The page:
And these last few are the most esoteric and frankly beautiful of the lot. They are quirky, and part of that makes sense, since the treasury released these in order that the park/whatever was founded. So the big wilderness parks with mountains and hooved herbivores tended to come first, and now we are at the last bits, which can be a little quirky. But that quirkiness has been embraced to produce some stunners this time. I'm including the sole representative of 2021 for consideration as well, rather than leave that an outlier.
As always, I grade these, based on my own personal tastes. Your own mileage may vary, and readers are encouraged to get their own blogs to talk about them.
Way Cool =A
Not Bad = B
Kinda Lame (also known as Meh) = C
Very Lame = D
The Trump Administration Would Blame Obama = E
Let's dig in, one last time:
National Park of American Samoa - American Samoa
Bats are getting a bad press these days, but I really like this one. It amazes me in that "why didn't we think of this before?" way. Putting cute animals on coins! It's worked so well for Internet memes, why not here?
I mean, we are talking about American Samoa, here, which most Americans cannot locate on the map (OK, NPR reporters could, but nobody else). Well, we probably know it is somewhere in the South Pacific, with bonus points if you can put it to the east of West Samoa (which wants to be know as original-flavor, unleaded Samoa these days), and you get to go to the championship round if you put it at the northernmost part of the Tonga trench. Surprisingly, it is not something we took from the Japanese occupiers after WWII, but rather from the German occupiers in 1899, where it was used as a coaling station.
However, the cool thing about American Samoa is on the coin - it is the home of two varieties of fruit bat, and the Treasury shows Mother and Child fruit bats. The carving itself of one image, is superior to the mixed bag you see in some earlier quarters, and is really well-done.
It will be a surprise to people who suddenly find it in their change. And particular cool for the gothy culture.
Rating = A (Way Cool)
Weir Farm National Historic Site - Connecticut
OK, making this the subject of a coin is a bit of stretch, but then again, we are talking about Connecticut. Not a lot of places for National Parks. It got a really nice coin the first time around with a tree, and I half-expected to see a scenic lighthouse here. We get an image of someone painting an image. But the artist is confronting a blank canvas. Very meta. Much wow.
The coin celebrates Julian Aiden Weir, the founder of the American Impressionist movement. I know what you're saying. When we're talking about American Impressionists, we usually mean Rich Little and David Frye. This was a bonafied movement in the US,and consisted of "The Ten" - a group of impressionists that rejected the conservatism of previous groups and formed their own group (Process of Art History - Some people form a movement to rebel against the conservatism of their elders. Wait fifteen years, and then a NEW group will form to rebel against the original rebels).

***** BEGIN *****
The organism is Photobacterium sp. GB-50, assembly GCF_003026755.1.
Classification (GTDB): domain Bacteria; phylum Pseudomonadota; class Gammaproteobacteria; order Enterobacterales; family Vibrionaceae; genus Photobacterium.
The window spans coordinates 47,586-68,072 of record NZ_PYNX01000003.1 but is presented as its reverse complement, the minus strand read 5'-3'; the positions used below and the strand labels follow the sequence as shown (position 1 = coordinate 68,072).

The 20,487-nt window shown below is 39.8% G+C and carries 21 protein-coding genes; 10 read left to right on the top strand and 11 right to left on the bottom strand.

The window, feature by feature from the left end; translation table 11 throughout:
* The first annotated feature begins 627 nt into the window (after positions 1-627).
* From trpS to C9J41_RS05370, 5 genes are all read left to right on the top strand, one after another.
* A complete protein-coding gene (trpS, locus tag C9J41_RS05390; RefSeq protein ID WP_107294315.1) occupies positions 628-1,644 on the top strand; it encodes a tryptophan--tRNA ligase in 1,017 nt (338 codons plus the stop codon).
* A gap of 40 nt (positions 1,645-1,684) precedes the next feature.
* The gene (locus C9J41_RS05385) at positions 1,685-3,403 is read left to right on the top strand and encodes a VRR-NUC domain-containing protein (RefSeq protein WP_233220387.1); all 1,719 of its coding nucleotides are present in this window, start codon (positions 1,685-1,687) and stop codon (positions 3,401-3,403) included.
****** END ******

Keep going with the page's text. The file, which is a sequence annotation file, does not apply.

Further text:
The coin itself is interesting. It is very busy, and I wonder how it will press out in the final. The artist and easel in particular may see some wear. It does drive home the entire question of "what it is about" by engraving deeply a meme (A National Park For Art) where other coins would have just left the area as creative white space. So both laying the motto in the grass AND the catch-phrase provides some interesting balance along the right-hand side to balance the left.
Rating = B (Not Bad)
Salt River Bay National Historical Park and Ecological Preserve - US Virgin Islands
Interesting, Iconic, and something I would not normally connect with the US Virgin Islands. The VIs themselves are a chain in the Atlantic that most people would guess as "somewhere near the Bahamas, wherever those are (actually, it is east of Puerto Rico, and south of the British Virgin Islands). Bought from the Danes (the Danes? Yes, the Danes) in 1916 to keep them out of German hands during WWI (negotiations were concluded 6 days before the US officially declared war, for the cool price of 25 million and recognizing Danish claims in Greenland (Greenland? Danes? Yep.).
The coin looks like an ent wading through the flooded Isengard, but is really a mangrove, which is not something I connected with the VIs (OK, OK, there was nothing I connect with the VIs except for sophomoric jokes). But it is appropriate, and like the Connecticut state quarter (also with the tree) it should feel pretty good in the hand. Yeah, it works.
Rating = A (Way Cool)
Tallgrass Prairie National Preserve - Kansas
Tuskegee Airman National Historic Site - Alabama